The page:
Jennifer Knapp recently announced publicly that she was a homosexual. For those of you who do not know, Jennifer was big in the so-called Christian music scene a decade ago before vanishing off the map. She now returns with a new look, a new album, a new girlfriend.
We here will not
send her to hell. (Sorry.) We at S&S (you may want to sit down for this) still see her as a sister. Our little sister. But just like with any family member who messes up, although we still love her, we are disappointed. Why?
There is now some more fuel for the opposition fire, and we have another seeming lose-lose situation.
Jennifer, whose music I love and who undoubtedly struggled with the whole issue, comes out now. That itself makes me sad that she lost the battle, so to speak. I hope she is sincere when she implies that she is hoping that God will continue to direct her. I think her struggle was genuine, and that she is being honest now. That’s a trait I have always admired in her.
What is worse though, I think, is that Jennifer is coming across as "Well, this is who I am. God made me this way." The CNN article I read was hardly detailed enough for me to read that much out of it, but it at least appears
So, we have a former darling of Christian music, who undoubtedly has many fans, now coming out and pretty much saying it's OK to be gay, to be who you really are.
Whom I feel very sorry for are the kids who followed her, who looked to her as a role model or "star" and may themselves be struggling with homosexuality but are fighting the good fight. Now what? "Well, Jennifer came out and God still loves her and maybe He did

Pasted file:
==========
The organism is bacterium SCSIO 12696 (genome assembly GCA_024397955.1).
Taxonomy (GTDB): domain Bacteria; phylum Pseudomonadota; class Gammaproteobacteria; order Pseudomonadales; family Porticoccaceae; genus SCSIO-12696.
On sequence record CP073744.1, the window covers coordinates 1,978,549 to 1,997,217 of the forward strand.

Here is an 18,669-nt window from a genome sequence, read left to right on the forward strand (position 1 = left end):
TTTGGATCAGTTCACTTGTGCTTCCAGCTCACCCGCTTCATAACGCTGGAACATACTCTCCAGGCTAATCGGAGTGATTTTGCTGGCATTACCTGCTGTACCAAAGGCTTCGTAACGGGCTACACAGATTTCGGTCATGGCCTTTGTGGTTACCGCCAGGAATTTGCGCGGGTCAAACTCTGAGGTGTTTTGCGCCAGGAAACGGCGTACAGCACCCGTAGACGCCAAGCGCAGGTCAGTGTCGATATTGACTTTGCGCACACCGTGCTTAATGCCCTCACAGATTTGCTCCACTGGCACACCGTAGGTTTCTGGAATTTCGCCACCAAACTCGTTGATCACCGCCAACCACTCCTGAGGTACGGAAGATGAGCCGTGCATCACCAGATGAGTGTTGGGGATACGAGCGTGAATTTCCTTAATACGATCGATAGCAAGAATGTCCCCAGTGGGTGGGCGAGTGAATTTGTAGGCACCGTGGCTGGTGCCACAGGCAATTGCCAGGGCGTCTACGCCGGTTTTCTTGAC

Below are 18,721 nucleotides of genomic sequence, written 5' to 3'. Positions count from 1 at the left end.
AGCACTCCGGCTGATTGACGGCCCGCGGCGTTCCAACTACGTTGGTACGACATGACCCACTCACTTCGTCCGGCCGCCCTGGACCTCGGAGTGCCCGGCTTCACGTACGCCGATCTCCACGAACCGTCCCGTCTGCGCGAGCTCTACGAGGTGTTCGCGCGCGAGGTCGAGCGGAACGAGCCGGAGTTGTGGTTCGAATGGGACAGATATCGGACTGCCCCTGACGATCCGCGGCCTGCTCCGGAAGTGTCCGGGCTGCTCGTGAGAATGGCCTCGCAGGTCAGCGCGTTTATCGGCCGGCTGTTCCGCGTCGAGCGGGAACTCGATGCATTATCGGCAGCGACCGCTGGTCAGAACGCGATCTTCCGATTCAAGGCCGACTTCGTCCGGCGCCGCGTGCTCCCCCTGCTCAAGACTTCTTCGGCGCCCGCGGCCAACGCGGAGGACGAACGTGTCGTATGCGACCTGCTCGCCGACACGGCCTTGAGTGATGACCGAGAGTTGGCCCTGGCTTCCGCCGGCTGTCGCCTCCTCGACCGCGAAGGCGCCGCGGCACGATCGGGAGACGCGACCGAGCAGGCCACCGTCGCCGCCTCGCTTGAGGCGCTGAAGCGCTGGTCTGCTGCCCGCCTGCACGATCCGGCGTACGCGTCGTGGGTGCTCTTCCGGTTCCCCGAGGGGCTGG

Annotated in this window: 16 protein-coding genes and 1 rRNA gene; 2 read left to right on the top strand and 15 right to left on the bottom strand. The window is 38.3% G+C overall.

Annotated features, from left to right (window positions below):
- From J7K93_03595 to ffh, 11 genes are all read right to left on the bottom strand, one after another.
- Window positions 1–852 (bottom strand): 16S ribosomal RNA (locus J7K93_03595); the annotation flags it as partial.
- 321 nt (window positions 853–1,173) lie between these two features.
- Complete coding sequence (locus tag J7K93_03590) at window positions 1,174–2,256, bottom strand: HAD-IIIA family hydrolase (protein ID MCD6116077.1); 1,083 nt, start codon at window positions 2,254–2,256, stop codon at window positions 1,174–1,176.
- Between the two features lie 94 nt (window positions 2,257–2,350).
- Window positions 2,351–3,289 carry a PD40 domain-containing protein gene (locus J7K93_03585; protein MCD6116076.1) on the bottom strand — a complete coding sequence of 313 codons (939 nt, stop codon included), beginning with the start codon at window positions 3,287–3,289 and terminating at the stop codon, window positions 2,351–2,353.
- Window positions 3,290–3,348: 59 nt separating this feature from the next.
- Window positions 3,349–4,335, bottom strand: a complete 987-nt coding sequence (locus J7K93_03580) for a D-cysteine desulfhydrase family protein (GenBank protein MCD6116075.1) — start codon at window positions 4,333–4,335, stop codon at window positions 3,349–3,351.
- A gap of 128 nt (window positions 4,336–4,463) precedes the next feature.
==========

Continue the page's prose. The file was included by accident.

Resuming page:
make her that way. Maybe I was meant
to be that way, as well." End of struggle.
Let me illustrate. It’s as if my pastor came out and said, "You know, I have been struggling with looking at other women for years. But I went father than looking; I admit now that I have had an extramarital affair with another woman for years. But you know, these urges... God made me that way. I think God’s cool with that!”
Now imagine that all the men in the congregation who love and admire my pastor heard this. The wise would call him on it, the not-as-wise would leave the church without a comment or throw him into hellfire. But the weaker ones would say, "Wow. Maybe he is
right. And if he is my role model, then I will model his role and go out and find another woman, something I have always wanted to do."
Bottom line. I love Jennifer. I pray the best for her. But coming out and saying pretty much "Just accept me, because this is who I am" may cause irreparable damage in the lives of kids who are struggling.
(And there will be the people in the church who will send her to hell. They, of course, will get the publicity. We will all be guilty of damning Jennifer to hell just by association. Gotta love America!)
I think Jennifer’s Coming Out Party just made our job a little harder.